Disney and cruise lines also use the unpopular Ticketmaster pricing strategy

Disney and cruise lines also use the unpopular Ticketmaster pricing strategy ...

Pricing reflects supply and demand. Prices tend to rise when there is less of an item, experience, or service that would be required to meet demand.

The Walt Disney Company Report demonstrates that practically every business benefits from this fact. For example, Walt Disney (DIS) charges more for theme-park admission during busy seasons, such as school vacations and the holidays.

Royal Caribbean International (RCL) - Get Royal Caribbean Group Report, Carnival Cruise Lines (CCL) - Get Carnival Corporation Report, Norwegian Cruise Line (NCLH) - Get Norwegian Cruise Line Holdings Ltd. Report, and Disney's own cruise line do the same thing in real time.

Disney, at its theme parks, sets a price range that depends on the time of the year. That's the company's intention about customer experience, because it might get more if it used the Live Nation (LYV) no-limit, uncapped system that it currently uses for some tickets for Bruce Springsteen's upcoming tour.

Ticketmaster, which has a solid reputation for being unfriendly to customers, has actually done something that most Americans do when given the opportunity.

David Roark/Disney Parks via Getty Images

Dynamic Pricing Matches Supply to Demand

It's easy to get angry with Ticketmaster, a company famous for charging outrageous fees for every ticket you buy. It's also fair to get angry with Springsteen, who isn't exactly living up to his working-class heroics by paying as much as he can for every ticket.

The truth is, Springsteen has established himself as a major attraction who's nearing the end of his touring days. Any E-Street Band tour could be the last one. So neither Ticketmaster nor The Boss really need to think about pricing in a way that encourages return visits, as Disney and the cruise lines do.

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When a young band with decades of touring ahead of it prices tickets, the next tour must be taken into account. For legacy acts, a limited ticket supply becomes more valuable simply because there may be no next time.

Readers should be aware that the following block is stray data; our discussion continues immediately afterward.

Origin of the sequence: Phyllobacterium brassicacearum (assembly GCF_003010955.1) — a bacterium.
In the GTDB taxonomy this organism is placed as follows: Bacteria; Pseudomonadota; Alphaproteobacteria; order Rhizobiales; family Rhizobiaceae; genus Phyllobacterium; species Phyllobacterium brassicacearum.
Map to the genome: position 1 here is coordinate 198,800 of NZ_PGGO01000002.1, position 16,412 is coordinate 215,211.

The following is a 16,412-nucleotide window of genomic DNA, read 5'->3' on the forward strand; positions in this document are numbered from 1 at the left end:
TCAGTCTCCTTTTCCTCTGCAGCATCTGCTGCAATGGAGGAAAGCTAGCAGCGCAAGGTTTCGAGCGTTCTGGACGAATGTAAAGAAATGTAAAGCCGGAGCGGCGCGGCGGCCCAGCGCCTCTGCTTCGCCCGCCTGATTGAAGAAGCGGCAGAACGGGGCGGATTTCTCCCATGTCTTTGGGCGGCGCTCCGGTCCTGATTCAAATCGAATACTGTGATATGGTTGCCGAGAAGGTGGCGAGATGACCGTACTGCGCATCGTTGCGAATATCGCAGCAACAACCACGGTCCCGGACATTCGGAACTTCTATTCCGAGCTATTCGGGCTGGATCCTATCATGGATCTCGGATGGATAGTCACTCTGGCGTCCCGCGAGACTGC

A Real Value is Set by Dynamic Pricing.

When you sell your property, you sell it to the highest bidder. You may consider whether or not the seller will be able to close the transaction in a timely manner, or their likelihood of getting a mortgage, but when you sell your property, you want to get the most for it.

Dynamic pricing may seem a bit depressing, but it's actually how pretty much anyone or any company pricing anything that's available only in limited quantities.

It's also something that may work in your favor. A hotel or a cruise line prices (broadly) based on demand. You may need to travel in a certain period, but if prices are low due to a lack of demand, you benefit.

Disney, Royal Caribbean, Carnival, Norwegian, and many others have left money on the table because they don't want to be like Ticketmaster, piling every last dollar from fans. They also want people to return, so while prices climb and fall depending on demand, it's not fully dynamic with no cap.

Dynamic pricing drives revenue. That's what a business should be doing, while also considering long-term goals and customer experience.

When there is a real scarcity (as with Springsteen tickets in some markets), selling to the highest bidder is appropriate for the company and, perhaps, fair to the consumer.

No one wants to sell your house, old collectibles, or anything else at a "fair" price, so why should businesses? Supply and demand, balanced with the need for long-term customer relationships, sets prices. That means that some people will be priced out.

Not everyone can afford Springsteen tickets, a cruise, or a Disney visit. It may not be pleasant to hear, but it's a fact of life.

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